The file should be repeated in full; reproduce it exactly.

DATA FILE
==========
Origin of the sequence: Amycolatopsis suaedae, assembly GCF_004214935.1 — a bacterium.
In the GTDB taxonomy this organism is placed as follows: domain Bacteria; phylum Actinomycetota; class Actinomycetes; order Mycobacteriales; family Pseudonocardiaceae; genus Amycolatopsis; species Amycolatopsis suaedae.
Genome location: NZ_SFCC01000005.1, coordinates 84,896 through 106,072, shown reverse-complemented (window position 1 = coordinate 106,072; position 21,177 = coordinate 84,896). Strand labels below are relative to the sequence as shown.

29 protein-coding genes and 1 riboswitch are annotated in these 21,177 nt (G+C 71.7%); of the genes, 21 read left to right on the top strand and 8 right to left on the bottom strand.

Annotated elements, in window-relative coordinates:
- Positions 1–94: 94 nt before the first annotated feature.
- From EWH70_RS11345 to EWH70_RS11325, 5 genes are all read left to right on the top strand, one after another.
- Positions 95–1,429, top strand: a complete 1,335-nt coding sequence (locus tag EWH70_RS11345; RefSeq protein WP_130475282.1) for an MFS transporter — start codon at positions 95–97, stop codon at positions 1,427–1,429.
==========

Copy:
Origin of the sequence: Amycolatopsis suaedae, assembly GCF_004214935.1 — a bacterium.
In the GTDB taxonomy this organism is placed as follows: domain Bacteria; phylum Actinomycetota; class Actinomycetes; order Mycobacteriales; family Pseudonocardiaceae; genus Amycolatopsis; species Amycolatopsis suaedae.
Genome location: NZ_SFCC01000005.1, coordinates 84,896 through 106,072, shown reverse-complemented (window position 1 = coordinate 106,072; position 21,177 = coordinate 84,896). Strand labels below are relative to the sequence as shown.

29 protein-coding genes and 1 riboswitch are annotated in these 21,177 nt (G+C 71.7%); of the genes, 21 read left to right on the top strand and 8 right to left on the bottom strand.

Annotated elements, in window-relative coordinates:
- Positions 1–94: 94 nt before the first annotated feature.
- From EWH70_RS11345 to EWH70_RS11325, 5 genes are all read left to right on the top strand, one after another.
- Positions 95–1,429, top strand: a complete 1,335-nt coding sequence (locus tag EWH70_RS11345; RefSeq protein WP_130475282.1) for an MFS transporter — start codon at positions 95–97, stop codon at positions 1,427–1,429.